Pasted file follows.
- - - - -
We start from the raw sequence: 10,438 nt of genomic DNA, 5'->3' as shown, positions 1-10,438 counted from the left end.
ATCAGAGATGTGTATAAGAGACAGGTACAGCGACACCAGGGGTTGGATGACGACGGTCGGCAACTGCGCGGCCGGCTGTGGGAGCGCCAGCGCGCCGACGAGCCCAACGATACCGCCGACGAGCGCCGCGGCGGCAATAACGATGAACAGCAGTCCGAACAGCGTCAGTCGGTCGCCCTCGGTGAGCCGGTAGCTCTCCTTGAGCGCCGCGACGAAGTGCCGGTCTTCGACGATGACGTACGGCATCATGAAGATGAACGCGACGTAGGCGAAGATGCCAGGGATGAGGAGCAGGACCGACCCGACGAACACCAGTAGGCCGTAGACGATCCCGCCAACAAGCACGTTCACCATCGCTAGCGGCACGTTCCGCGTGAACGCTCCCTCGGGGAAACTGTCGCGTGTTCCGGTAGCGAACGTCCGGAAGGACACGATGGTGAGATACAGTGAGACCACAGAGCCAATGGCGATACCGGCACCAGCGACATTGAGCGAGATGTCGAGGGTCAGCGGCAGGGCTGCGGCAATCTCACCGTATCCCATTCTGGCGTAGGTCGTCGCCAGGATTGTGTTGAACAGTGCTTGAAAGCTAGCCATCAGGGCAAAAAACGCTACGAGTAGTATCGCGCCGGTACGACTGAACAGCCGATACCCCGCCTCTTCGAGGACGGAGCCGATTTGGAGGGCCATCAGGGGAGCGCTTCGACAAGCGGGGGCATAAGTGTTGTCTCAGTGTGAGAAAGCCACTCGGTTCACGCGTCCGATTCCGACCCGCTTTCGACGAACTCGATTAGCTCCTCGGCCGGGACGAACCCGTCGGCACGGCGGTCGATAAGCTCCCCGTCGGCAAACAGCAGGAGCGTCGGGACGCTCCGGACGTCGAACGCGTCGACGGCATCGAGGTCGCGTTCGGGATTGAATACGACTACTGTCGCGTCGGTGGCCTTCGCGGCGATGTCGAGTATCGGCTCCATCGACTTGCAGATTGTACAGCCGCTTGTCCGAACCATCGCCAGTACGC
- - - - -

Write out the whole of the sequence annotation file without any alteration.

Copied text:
We start from the raw sequence: 10,438 nt of genomic DNA, 5'->3' as shown, positions 1-10,438 counted from the left end.
ATCAGAGATGTGTATAAGAGACAGGTACAGCGACACCAGGGGTTGGATGACGACGGTCGGCAACTGCGCGGCCGGCTGTGGGAGCGCCAGCGCGCCGACGAGCCCAACGATACCGCCGACGAGCGCCGCGGCGGCAATAACGATGAACAGCAGTCCGAACAGCGTCAGTCGGTCGCCCTCGGTGAGCCGGTAGCTCTCCTTGAGCGCCGCGACGAAGTGCCGGTCTTCGACGATGACGTACGGCATCATGAAGATGAACGCGACGTAGGCGAAGATGCCAGGGATGAGGAGCAGGACCGACCCGACGAACACCAGTAGGCCGTAGACGATCCCGCCAACAAGCACGTTCACCATCGCTAGCGGCACGTTCCGCGTGAACGCTCCCTCGGGGAAACTGTCGCGTGTTCCGGTAGCGAACGTCCGGAAGGACACGATGGTGAGATACAGTGAGACCACAGAGCCAATGGCGATACCGGCACCAGCGACATTGAGCGAGATGTCGAGGGTCAGCGGCAGGGCTGCGGCAATCTCACCGTATCCCATTCTGGCGTAGGTCGTCGCCAGGATTGTGTTGAACAGTGCTTGAAAGCTAGCCATCAGGGCAAAAAACGCTACGAGTAGTATCGCGCCGGTACGACTGAACAGCCGATACCCCGCCTCTTCGAGGACGGAGCCGATTTGGAGGGCCATCAGGGGAGCGCTTCGACAAGCGGGGGCATAAGTGTTGTCTCAGTGTGAGAAAGCCACTCGGTTCACGCGTCCGATTCCGACCCGCTTTCGACGAACTCGATTAGCTCCTCGGCCGGGACGAACCCGTCGGCACGGCGGTCGATAAGCTCCCCGTCGGCAAACAGCAGGAGCGTCGGGACGCTCCGGACGTCGAACGCGTCGACGGCATCGAGGTCGCGTTCGGGATTGAATACGACTACTGTCGCGTCGGTGGCCTTCGCGGCGATGTCGAGTATCGGCTCCATCGACTTGCAGATTGTACAGCCGCTTGTCCGAACCATCGCCAGTACGC